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Ozone Levels In Southern California Smog May Be Higher Than Current Air Quality Models Predict

Date:
February 11, 2003
Source:
University Of California - Irvine
Summary:
Current air-quality models used for predicting air pollution may be underestimating ozone levels in Southern California by as much as 10% of the national one-hour ozone standard, a UC Irvine study has found.

Irvine, Calif., Feb. 10, 2003 -- Current air-quality models used for predicting air pollution may be underestimating ozone levels in Southern California by as much as 10% of the national one-hour ozone standard, a UC Irvine study has found.

Donald Dabdub, UCI professor of mechanical and aerospace engineering, and post-doctoral researcher Eladio Knipping reached this conclusion after making adjustments to a computer model that calculates pollution levels in the South Coast Air Basin of California.

In adjusting the model, the researchers added the impact of sea-salt particles in the coastal air. These salts release small amounts of chlorine, which mixes with smog and morning sunlight to create small amounts of ozone. Currently, sea salt-derived chlorine information is not included in any official regulatory models.

Dabdub and Knipping determined that predicted ozone levels could increase by as much as 12 parts-per-billion (ppb) in coastal regions and afternoon peak levels by 4 ppb. In comparison, Southern California daily peak ozone levels in 2001 exceeded the one-hour national standard of 120 ppb on 36 days and the one-hour California standard of 90 ppb on 121 days. Study results appear in the Jan. 15, 2003 issue of Environmental Science & Technology.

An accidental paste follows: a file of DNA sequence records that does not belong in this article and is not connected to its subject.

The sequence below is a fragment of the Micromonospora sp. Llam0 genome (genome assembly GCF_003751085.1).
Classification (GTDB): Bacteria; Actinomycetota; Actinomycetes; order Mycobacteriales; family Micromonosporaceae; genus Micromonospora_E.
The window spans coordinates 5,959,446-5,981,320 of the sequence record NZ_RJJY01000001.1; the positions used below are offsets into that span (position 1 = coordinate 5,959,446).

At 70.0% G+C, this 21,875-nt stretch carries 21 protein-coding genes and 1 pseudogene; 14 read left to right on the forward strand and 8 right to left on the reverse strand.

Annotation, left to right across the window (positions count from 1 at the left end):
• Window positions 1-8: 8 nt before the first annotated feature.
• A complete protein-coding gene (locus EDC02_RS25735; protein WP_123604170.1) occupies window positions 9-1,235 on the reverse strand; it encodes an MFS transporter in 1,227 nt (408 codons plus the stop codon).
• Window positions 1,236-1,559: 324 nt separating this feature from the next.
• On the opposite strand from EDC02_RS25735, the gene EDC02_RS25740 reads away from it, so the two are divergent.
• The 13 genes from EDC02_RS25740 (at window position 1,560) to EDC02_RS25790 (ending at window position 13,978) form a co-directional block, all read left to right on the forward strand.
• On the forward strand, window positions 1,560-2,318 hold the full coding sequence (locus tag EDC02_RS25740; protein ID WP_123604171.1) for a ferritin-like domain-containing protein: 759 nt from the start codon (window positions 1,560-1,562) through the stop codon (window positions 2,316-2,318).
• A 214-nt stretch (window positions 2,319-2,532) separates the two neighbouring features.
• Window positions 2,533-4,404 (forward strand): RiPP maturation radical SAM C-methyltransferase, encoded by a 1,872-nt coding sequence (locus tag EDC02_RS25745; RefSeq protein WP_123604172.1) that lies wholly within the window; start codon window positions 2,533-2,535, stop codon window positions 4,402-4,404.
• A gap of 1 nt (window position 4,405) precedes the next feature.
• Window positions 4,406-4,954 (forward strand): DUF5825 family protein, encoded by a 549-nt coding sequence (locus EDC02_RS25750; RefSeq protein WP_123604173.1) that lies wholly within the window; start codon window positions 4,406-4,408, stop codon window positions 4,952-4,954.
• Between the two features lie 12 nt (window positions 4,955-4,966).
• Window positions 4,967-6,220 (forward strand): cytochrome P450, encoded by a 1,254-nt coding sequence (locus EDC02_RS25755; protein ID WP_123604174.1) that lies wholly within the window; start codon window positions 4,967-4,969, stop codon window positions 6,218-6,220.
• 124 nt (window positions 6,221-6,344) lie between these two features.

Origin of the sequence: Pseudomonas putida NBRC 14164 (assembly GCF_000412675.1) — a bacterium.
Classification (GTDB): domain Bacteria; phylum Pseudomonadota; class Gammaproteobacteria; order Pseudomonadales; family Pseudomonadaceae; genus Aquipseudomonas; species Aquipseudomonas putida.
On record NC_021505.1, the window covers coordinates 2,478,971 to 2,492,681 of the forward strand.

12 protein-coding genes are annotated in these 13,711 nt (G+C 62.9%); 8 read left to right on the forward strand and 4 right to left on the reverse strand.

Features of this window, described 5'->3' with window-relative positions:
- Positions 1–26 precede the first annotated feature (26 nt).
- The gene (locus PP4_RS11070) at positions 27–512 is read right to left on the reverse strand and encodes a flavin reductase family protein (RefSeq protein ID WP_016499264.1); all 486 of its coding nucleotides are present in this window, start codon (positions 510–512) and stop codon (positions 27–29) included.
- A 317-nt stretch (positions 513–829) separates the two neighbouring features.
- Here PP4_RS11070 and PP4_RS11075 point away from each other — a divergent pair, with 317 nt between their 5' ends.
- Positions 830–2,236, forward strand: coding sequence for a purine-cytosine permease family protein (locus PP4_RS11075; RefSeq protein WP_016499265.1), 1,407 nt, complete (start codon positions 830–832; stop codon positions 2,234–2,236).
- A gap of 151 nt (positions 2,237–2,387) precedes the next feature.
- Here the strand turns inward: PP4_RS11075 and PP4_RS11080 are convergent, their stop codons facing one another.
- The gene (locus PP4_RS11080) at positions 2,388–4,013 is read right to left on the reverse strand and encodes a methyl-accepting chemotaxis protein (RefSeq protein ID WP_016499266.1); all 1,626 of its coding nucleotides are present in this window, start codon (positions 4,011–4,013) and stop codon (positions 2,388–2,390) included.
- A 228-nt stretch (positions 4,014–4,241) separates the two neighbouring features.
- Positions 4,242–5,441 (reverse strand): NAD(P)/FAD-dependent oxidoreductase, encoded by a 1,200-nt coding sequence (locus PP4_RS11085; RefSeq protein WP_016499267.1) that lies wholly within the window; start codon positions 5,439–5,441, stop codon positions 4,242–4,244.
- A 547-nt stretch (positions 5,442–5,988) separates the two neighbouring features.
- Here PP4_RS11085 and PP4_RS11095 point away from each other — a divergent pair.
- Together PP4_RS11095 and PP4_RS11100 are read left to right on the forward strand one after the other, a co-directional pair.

"The chemistry of sea-salt particles appears to be important for correctly predicting air pollutant concentrations in coastal urban regions," said Dabdub, who studies the mathematical modeling of air pollution. "Inclusion of sea-salt chlorine chemistry should be considered in order to improve regulatory models in coastal regions."

An earlier UCI study first determined that sunlight, pollutants and the ocean spray combine to enhance the urban production of ozone. The study found that sea-salt particles in coastal air undergo a chemical reaction on their surface, which in turn releases chlorine molecules. Sunlight then breaks down these molecules into individual, highly reactive chlorine atoms. When these atoms enter the chemical stew of early-morning smog, they react with fossil-fuel pollutants and contribute to the formation of ozone.

Ozone is a pollutant that is commonly created when combustion emissions and other sources react to sunlight. It is known to irritate the tissues of the eyes, nose and lungs, causing inflammation and breathing difficulties.

The National Science Foundation and California Air Resources Board supported the work.


Story Source:

The above story is based on materials provided by University Of California - Irvine. Note: Materials may be edited for content and length.


Cite This Page:

University Of California - Irvine. "Ozone Levels In Southern California Smog May Be Higher Than Current Air Quality Models Predict." ScienceDaily. ScienceDaily, 11 February 2003. <www.sciencedaily.com/releases/2003/02/030211072220.htm>.
University Of California - Irvine. (2003, February 11). Ozone Levels In Southern California Smog May Be Higher Than Current Air Quality Models Predict. ScienceDaily. Retrieved July 22, 2014 from www.sciencedaily.com/releases/2003/02/030211072220.htm
University Of California - Irvine. "Ozone Levels In Southern California Smog May Be Higher Than Current Air Quality Models Predict." ScienceDaily. www.sciencedaily.com/releases/2003/02/030211072220.htm (accessed July 22, 2014).

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